Last weekend, I wanted to check out the fancy new theater up on State Street. The theater is new within the year, I think, though sometimes I’m the last to know about these things. It looks new: everything is shiny and the carpet is fresh-smelling. But that’s not all that’s going on at the AMC on State Street, oh, no.

This AMC features “Cinema-Suites.” What’s a Cinema-Suite, you ask? A Cinema-Suites is a place where you go to die happy. The official description is different; AMC decided to not include “die” in their messaging for some reason. Officially, “Cinema-Suites [offer] a grown-up atmosphere featuring in-theater dining, a full bar, and extra-comfy recliners. Enjoy handcrafted burgers, bowls, desserts, and more while you enjoy the show.” Oh, but, AMC! You’re being modest!

Here’s how it works: You get your ticket. You go into your theater. You are shown to your specific seat by an usher. You sink into the comfiest recliner into which you ever sank your tush. A table tray swings in from your right hand side. There’s a cup holder. There’s no bib, but you feel like there could be and that would be fine. There’s a button on the left side of the chair and when you push it, the chair begins molesting you in a friendly way, raising your feet up on the foot rest as it’s reclining you back. It’s not a massage, exactly, but it’s not not a massage. Then, just when you’re laughing with a tall German that this is so much fun and way, way too easy to love, a waiter — a real waiter! — comes and gives you menus.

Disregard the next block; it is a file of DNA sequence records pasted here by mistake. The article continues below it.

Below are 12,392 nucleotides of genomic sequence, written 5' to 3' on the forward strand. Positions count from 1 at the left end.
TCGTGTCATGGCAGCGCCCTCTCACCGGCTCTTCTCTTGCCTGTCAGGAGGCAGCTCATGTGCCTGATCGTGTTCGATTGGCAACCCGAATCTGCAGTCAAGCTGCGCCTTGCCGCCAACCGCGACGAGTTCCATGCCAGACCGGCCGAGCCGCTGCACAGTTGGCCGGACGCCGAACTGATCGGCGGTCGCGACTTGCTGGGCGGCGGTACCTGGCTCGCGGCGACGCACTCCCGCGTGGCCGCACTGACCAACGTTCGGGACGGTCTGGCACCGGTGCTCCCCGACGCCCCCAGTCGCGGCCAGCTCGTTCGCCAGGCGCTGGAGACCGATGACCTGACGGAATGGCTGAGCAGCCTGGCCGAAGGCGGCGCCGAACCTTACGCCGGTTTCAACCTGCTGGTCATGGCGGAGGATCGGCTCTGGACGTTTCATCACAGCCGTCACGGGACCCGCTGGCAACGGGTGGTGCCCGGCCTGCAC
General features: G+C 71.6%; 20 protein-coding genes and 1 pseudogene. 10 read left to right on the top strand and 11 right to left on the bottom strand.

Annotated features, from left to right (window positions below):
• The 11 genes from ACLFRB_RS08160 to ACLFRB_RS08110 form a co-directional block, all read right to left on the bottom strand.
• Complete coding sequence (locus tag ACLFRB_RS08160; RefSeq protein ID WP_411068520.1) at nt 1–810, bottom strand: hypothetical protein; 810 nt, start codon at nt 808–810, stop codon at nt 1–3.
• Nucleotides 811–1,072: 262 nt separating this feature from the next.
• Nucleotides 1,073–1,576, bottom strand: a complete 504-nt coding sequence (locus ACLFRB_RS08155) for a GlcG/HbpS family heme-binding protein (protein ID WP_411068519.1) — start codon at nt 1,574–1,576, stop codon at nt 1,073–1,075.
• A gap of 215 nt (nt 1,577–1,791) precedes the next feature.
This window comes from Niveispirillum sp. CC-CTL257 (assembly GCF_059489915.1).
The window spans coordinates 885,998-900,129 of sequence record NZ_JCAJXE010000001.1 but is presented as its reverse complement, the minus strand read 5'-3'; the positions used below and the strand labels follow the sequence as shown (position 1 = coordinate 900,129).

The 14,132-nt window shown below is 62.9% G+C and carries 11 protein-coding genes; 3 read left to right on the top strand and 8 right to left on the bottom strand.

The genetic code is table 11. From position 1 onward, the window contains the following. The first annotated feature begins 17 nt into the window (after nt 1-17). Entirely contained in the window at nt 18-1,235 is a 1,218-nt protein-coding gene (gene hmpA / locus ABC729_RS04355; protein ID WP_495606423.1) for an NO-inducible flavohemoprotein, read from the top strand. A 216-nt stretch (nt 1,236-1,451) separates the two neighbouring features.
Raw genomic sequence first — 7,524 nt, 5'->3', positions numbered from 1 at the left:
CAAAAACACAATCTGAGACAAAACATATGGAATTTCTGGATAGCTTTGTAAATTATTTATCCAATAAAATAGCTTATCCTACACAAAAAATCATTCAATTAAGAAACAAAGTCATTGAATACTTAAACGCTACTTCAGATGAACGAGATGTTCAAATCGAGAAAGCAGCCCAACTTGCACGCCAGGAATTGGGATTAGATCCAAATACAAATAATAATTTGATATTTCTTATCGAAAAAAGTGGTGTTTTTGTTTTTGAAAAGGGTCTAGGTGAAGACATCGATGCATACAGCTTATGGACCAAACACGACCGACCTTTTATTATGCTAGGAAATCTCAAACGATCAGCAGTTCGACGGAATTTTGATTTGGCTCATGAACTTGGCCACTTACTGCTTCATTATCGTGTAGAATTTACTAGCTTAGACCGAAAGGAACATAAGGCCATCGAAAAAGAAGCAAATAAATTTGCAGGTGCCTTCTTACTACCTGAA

There are delicious foods on this menu. Your waiter comes and takes your order and he will bring you what you ordered while you watch the movie. Hot food. Like a burger. Or a hot fudge sundae! Or — wait for this, you can’t believe this — popcorn! You can’t get popcorn at a concession stand because they bring you your popcorn on a tray. Is anyone else freaking out about this? Because I am not being sarcastic: this is amazing. I didn’t even want popcorn. I’m not supposed to eat popcorn. But I ordered some anyway because it was Claus and my last date and because they were going to bring it on a tray. A big bucket of popcorn on a tray, brought to me while I’m essentially lying in a bed, watching a Hollywood movie that cost more to make than the GDP of most of the world’s developing countries.